This article considers the best translation and interpretation of Genesis 2:5-6. The discussion revolves around whether these verses describe a dry or a wet world.
This article is an exegetical consideration of Genesis 2:6.
This study reflects upon the narrative manner in which the covenants are presented in the Old Testament. The covenants are portrayed with considerable narrative and architectonic art. Through a study of the relevant covenant narratives, one is enabled to see better the significance of God’s covenant-making procedure in the different covenants.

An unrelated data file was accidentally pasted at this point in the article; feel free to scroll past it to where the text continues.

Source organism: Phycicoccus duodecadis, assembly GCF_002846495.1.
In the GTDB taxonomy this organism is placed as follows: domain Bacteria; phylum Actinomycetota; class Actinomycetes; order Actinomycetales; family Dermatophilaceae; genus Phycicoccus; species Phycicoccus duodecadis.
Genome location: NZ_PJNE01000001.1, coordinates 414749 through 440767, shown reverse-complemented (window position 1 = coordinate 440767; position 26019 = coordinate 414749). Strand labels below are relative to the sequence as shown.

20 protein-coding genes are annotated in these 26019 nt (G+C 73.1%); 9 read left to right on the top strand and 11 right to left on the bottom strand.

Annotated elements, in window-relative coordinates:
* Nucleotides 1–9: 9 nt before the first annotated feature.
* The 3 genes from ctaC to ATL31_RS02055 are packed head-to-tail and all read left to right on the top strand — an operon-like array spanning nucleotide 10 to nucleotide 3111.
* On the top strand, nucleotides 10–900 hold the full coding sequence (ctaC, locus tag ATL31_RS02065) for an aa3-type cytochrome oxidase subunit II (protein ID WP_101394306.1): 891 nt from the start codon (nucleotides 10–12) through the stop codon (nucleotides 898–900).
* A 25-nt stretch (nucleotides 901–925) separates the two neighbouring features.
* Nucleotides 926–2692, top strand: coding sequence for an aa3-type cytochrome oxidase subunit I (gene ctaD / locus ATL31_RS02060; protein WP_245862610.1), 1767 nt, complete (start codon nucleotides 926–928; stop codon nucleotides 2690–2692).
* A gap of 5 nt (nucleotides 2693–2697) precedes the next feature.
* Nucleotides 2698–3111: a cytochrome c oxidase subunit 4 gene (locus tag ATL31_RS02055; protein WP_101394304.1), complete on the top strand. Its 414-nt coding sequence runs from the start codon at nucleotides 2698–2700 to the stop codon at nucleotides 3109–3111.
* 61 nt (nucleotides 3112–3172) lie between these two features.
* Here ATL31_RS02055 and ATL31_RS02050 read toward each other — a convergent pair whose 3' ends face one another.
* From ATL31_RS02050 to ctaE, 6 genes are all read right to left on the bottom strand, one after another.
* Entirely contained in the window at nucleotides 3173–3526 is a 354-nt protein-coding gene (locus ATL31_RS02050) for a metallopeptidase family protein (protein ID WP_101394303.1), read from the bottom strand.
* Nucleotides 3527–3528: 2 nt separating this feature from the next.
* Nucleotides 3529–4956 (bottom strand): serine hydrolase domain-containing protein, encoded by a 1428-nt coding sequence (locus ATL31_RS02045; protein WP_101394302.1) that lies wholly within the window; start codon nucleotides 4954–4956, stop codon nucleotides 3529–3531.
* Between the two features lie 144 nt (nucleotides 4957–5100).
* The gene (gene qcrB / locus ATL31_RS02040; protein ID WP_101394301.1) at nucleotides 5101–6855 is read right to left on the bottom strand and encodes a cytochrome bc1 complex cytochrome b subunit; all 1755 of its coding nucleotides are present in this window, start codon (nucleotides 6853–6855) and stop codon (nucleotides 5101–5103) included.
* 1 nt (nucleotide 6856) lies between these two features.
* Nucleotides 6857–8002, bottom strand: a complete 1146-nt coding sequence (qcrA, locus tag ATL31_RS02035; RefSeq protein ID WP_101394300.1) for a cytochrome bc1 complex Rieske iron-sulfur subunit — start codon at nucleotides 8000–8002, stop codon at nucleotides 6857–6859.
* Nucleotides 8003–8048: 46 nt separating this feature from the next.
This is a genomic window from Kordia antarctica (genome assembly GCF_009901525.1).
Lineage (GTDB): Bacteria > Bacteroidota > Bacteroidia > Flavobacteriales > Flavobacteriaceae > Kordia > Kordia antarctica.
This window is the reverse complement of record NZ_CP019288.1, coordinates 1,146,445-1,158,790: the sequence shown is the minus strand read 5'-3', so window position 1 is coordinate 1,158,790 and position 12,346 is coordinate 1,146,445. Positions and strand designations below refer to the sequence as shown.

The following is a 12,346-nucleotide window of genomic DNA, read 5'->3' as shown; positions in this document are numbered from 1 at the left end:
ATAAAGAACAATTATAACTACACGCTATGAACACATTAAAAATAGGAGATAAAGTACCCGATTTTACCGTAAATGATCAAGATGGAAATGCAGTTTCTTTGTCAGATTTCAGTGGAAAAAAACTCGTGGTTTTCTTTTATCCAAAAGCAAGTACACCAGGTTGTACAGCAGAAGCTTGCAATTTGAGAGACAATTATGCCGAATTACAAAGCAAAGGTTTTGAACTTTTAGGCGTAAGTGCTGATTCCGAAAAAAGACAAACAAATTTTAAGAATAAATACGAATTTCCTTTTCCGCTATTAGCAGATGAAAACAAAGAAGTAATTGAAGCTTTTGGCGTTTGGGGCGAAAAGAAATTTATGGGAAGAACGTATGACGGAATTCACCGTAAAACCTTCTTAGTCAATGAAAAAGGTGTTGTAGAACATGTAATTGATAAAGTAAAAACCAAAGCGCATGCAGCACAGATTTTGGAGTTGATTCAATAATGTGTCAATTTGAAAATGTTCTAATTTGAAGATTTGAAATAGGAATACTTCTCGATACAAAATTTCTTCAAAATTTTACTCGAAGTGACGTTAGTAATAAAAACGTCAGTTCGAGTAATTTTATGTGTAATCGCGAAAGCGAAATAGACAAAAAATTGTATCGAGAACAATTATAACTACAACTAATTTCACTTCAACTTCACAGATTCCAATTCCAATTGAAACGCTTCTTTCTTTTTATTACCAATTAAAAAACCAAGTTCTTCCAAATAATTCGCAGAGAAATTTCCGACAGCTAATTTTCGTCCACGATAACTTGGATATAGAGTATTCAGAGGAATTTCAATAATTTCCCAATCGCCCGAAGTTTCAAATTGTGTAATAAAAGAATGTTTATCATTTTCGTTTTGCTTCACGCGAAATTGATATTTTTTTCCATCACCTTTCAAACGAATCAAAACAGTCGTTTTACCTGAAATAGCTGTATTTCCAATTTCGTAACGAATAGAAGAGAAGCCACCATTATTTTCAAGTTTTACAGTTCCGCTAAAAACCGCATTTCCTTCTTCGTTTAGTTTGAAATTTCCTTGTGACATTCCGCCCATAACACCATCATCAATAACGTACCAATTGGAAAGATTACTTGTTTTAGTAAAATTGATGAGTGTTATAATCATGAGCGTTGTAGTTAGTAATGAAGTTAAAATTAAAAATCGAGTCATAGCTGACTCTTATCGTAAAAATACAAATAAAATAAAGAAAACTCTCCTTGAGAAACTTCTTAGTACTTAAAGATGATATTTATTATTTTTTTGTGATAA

Beale notes the cultic affinities drawn between the garden of Eden and the temple of Israel. The word pair usually translated as "cultivate" ('abad) and "keep" (shamar) occur together in the Old Testament elsewhere referring only either to Israelites "serving" God and "guarding" (keeping) God's Word, or to priests who "keep" the "service" (or "charge") of the tabernacle.
This book is a challenge to worship leaders to discover how the gospel reshapes every dimension and element of worship. The author makes the bold statement that the gospel is the story of worship. In Chapter 1 he starts to tell that story at Genesis 2 in the Garden of Eden. Worship is rooted in the eternal love of God.